It can also be frustrating. I’m a middle-aged guy and careful about my blood pressure, so I don’t play on servers where death is permanent or other players can nick my stuff. Sadly, I’d still get slaughtered by beasts or random pirate bands, then be unable to find my corpse and reclaim my stuff, even though I’m wandering around the area where the death marker sits on the map. When you lose a lot of hard-earned, hard-crafted loot, this isn’t much fun. Ditto for getting attacked by a leopard when respawning on a bedroll in the North of the map, dying again and finding that your bedroll has now gone, leaving you respawning in the desert where you started, miles from your corpse, your gear and all your crafting facilities.
That’s a shame, because Conan Exiles seems to be transcending a difficult start and becoming a surprisingly compulsive heroic fantasy survival sim. Its gameplay loops can be a little grindy, to say the least, but there are momentary triumphs when you craft something that makes you tangibly tougher, earn enough skill points to gain a new perk or discover a new region to explore. All the building stuff works incredibly well, and one of the big pleasures of revisiting the same PvE server is watching your fellow players spread out and make the mark across the map, with new walls and towers emerging daily.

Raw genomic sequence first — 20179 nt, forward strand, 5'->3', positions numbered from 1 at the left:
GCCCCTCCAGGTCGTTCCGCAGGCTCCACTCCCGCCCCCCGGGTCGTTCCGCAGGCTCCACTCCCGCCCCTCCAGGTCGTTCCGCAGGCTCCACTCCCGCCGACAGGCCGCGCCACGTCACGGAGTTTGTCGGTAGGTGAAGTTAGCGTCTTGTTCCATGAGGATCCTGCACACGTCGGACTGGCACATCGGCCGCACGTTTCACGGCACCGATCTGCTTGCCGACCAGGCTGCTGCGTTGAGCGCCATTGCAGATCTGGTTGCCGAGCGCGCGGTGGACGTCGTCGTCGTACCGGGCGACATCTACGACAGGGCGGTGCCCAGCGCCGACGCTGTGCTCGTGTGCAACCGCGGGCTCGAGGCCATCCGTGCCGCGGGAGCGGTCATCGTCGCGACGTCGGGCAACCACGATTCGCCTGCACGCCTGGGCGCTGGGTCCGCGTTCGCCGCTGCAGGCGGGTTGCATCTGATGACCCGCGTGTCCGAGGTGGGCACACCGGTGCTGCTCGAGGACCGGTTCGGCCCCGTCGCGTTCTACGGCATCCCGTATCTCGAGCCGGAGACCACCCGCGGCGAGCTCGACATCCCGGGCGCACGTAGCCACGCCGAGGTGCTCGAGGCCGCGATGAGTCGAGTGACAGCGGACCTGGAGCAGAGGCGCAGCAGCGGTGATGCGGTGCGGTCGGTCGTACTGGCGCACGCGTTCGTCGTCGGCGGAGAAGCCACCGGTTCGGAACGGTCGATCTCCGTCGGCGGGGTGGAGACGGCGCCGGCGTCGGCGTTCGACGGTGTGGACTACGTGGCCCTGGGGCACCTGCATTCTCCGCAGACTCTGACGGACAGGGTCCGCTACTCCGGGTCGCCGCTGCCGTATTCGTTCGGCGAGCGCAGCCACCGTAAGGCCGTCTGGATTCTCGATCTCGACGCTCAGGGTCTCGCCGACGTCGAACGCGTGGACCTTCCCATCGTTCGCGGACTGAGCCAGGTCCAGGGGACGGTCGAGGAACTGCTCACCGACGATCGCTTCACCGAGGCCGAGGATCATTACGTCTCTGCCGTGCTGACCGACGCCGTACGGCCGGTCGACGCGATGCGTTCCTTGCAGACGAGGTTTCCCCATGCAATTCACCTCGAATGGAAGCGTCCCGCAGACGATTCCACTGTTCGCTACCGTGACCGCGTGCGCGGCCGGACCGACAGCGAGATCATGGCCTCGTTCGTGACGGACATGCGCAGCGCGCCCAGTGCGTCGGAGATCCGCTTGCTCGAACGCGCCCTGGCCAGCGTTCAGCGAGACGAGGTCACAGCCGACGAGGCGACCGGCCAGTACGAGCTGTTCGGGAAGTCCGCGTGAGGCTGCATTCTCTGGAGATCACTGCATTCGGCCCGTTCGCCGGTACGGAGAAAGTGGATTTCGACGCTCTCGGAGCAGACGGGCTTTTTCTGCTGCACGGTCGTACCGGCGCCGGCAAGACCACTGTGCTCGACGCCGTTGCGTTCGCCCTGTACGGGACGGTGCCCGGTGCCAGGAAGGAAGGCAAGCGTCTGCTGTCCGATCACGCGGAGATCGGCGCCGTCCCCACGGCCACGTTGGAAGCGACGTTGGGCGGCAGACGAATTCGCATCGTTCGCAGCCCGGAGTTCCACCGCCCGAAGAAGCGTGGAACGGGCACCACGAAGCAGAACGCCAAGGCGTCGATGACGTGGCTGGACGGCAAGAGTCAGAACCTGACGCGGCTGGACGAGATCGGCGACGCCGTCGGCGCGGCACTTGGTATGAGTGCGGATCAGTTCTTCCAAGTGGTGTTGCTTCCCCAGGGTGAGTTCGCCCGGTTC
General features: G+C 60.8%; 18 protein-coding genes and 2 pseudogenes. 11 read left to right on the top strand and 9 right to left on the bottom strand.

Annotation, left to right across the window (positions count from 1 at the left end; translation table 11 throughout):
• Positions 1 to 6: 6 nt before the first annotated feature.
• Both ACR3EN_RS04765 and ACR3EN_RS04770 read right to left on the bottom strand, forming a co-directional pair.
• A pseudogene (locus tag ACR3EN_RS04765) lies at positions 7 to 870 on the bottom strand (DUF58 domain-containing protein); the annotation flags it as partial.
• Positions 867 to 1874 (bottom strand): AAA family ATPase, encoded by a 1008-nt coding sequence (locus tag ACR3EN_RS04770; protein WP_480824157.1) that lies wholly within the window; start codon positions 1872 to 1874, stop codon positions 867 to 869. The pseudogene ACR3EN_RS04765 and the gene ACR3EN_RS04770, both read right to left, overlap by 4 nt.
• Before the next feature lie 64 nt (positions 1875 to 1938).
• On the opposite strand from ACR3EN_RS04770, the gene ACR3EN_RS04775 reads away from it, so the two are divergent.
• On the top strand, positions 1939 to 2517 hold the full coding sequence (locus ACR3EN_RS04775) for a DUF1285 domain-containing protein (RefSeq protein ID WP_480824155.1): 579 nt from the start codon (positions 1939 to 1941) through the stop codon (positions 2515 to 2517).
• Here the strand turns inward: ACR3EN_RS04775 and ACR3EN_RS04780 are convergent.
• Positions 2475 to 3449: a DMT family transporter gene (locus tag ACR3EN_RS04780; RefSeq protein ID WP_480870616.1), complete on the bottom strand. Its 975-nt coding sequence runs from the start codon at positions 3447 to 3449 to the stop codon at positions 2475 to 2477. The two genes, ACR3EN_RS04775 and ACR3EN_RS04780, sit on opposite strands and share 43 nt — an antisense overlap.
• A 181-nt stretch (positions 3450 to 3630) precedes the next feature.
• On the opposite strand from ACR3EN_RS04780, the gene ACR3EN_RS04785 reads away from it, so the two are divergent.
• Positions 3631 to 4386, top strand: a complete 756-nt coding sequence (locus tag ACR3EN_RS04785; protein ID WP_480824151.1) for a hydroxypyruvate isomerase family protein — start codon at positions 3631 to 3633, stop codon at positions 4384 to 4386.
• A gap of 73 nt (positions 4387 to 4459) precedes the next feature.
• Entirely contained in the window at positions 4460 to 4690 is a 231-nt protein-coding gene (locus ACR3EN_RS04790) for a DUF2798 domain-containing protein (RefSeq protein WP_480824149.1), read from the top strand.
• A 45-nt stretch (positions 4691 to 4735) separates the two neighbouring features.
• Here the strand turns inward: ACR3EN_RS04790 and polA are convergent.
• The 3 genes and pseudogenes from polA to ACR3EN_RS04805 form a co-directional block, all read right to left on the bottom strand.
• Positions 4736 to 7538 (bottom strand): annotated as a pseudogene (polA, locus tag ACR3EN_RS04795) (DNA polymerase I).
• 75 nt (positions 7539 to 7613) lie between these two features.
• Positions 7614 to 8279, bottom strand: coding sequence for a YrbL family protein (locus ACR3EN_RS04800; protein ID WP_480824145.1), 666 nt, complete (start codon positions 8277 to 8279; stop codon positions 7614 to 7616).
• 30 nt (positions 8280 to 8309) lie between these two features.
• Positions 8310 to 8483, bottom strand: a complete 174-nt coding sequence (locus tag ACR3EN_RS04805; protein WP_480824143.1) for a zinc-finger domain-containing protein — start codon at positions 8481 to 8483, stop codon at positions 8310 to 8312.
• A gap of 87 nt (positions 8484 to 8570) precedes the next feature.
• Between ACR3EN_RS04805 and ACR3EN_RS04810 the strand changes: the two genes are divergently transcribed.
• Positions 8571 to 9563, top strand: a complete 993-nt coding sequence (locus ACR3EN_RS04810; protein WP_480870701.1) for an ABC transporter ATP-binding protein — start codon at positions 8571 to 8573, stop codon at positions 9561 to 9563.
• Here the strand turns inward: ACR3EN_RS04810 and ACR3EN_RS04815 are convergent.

Yet a couple of things keep putting me off. One is the contradiction between the game’s promise of high adventure and the sheer amount of graft needed to survive and thrive. I read a lot of Conan in my youth, and I recall him being the kind of guy who’d take a sword and armour off a dusty skeleton or from the twitching hands of a dying warrior, not the sort of chap who’d collect several truckloads of rocks, tree trunks and iron ore, build a smithy and craft his own sword. You suspect that, if he had been that kind of bloke, the stories might have lost their propulsive drive. Well, guess what happens in this game?